Supplier selection is inherently a multi-criteria decision-making (MCDM) problem since some conflicting performance criteria have an influence on the selection of suppliers [13,14]. It is also considered one of the most familiar problems in MCDM [15]. This problem has been studied from a variety of perspectives, such as green supplier selection [6,16] and global supplier selection [17]. Generally, the performance criteria involves the factors such as cost, quality, and lead time. Each supplier has its own strengths and weaknesses, so it is very difficult to select a superior supplier at all dimensions of criteria. Thus, supplier selection problem has made MCDM a very challenging task. Ho et al. [18] provided comprehensive reviews for MCDM approaches to vendor selection problems between 2000 and 2008. In addition, a more recent review from Chai et al. [19] provides guidelines for a MCDM-based supplier selection model.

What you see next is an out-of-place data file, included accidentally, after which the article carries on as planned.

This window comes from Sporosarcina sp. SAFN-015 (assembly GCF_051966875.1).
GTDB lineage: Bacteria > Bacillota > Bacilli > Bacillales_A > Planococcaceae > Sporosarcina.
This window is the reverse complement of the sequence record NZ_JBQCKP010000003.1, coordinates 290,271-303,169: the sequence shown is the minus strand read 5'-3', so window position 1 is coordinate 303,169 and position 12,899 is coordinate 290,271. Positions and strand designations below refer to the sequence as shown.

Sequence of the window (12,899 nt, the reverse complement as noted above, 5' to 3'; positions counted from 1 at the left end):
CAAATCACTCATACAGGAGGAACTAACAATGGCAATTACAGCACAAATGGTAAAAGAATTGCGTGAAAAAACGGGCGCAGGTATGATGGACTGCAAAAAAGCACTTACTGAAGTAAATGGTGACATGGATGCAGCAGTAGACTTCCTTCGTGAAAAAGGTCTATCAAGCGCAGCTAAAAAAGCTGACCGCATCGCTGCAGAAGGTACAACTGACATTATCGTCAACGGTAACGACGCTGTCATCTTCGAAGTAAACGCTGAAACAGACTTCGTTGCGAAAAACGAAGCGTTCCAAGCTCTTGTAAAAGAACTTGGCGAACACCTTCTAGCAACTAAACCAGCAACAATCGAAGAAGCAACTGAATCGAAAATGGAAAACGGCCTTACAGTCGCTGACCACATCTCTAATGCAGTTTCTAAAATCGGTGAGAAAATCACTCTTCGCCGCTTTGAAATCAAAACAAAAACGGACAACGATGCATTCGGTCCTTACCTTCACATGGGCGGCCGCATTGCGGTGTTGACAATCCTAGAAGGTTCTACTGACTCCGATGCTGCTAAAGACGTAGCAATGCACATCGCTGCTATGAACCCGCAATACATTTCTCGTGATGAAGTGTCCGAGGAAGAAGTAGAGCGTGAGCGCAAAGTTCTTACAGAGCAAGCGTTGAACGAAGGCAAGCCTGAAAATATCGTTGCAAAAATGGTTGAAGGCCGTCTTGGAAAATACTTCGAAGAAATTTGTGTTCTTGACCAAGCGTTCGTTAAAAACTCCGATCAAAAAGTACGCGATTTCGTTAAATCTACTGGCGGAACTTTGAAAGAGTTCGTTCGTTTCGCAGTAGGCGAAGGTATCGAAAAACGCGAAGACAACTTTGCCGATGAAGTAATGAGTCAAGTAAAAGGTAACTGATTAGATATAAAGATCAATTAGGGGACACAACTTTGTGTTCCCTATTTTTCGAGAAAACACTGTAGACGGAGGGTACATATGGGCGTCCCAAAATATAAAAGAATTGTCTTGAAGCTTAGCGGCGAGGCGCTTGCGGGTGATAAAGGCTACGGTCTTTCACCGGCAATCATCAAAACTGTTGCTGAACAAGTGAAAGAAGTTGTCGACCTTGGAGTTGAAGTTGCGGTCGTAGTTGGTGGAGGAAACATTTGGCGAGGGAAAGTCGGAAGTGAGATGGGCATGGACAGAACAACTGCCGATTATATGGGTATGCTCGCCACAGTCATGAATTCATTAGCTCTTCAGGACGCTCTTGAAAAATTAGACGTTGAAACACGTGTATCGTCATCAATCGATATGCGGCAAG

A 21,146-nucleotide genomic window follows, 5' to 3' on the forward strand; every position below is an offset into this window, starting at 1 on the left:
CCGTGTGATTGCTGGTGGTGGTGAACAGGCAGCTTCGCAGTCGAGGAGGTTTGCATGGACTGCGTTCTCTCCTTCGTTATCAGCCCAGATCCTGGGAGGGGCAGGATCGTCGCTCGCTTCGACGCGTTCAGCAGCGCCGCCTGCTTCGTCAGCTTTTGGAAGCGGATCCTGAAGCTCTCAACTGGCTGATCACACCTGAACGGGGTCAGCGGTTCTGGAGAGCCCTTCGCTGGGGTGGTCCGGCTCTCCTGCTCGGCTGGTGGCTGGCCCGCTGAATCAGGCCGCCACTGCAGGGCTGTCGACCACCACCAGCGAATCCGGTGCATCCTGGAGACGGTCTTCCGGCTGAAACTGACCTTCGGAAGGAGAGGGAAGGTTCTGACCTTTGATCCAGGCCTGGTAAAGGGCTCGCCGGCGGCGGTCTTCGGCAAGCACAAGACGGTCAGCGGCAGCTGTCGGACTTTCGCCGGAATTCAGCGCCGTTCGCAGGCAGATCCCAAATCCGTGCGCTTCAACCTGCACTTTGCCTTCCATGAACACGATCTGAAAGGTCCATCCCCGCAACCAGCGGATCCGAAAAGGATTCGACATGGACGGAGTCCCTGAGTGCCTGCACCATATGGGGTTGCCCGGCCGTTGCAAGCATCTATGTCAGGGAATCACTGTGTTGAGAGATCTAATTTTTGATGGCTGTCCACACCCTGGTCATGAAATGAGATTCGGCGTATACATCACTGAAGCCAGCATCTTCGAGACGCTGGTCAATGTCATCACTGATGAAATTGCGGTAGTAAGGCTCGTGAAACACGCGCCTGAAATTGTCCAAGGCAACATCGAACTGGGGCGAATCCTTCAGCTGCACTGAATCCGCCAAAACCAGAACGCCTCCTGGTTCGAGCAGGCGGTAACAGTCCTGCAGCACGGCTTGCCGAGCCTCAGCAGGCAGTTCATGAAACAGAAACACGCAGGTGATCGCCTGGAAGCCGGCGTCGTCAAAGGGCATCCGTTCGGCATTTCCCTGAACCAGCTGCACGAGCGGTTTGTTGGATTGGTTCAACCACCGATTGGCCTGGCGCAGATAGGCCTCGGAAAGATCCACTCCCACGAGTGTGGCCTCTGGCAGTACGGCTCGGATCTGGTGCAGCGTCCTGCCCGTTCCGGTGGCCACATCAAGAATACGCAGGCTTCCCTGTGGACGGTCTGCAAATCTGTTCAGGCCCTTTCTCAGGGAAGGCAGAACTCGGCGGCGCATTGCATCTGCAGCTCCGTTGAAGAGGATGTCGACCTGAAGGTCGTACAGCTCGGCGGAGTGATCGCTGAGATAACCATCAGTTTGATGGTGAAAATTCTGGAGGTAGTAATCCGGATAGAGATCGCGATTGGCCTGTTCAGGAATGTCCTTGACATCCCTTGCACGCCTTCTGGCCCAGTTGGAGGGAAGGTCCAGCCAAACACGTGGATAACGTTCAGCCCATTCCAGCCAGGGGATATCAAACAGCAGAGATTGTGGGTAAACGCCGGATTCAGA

For solving a multiobjective optimization (MOO) problem in MCDM, the DM seeks a compromise solution which provides the greatest satisfaction in the presence of conflicting objectives. Thus, the DM’s preference information plays a critical role in finding the solution. In the literature, the DM’s preference information can enter the solving process of MOO problems in three different ways: (1) a priori; (2) a posteriori; and (3) progressive (interactive) articulation [20,21]. For an a priori setting, multiple objective functions combined with preference convert into one single objective. For an a posteriori setting, the DM’s preference information is articulated after optimization process by selecting the most preferred one from a set of non-dominated solutions, usually called a Pareto optimal set. For progressive optimization, the preference of the DM is incorporated into the solution search process. Iterative dialogues between the DM and optimization model contribute to find the most satisfactory solution in this optimization approach. For this reason, the progressive articulation approach is also referred to as the interactive approach.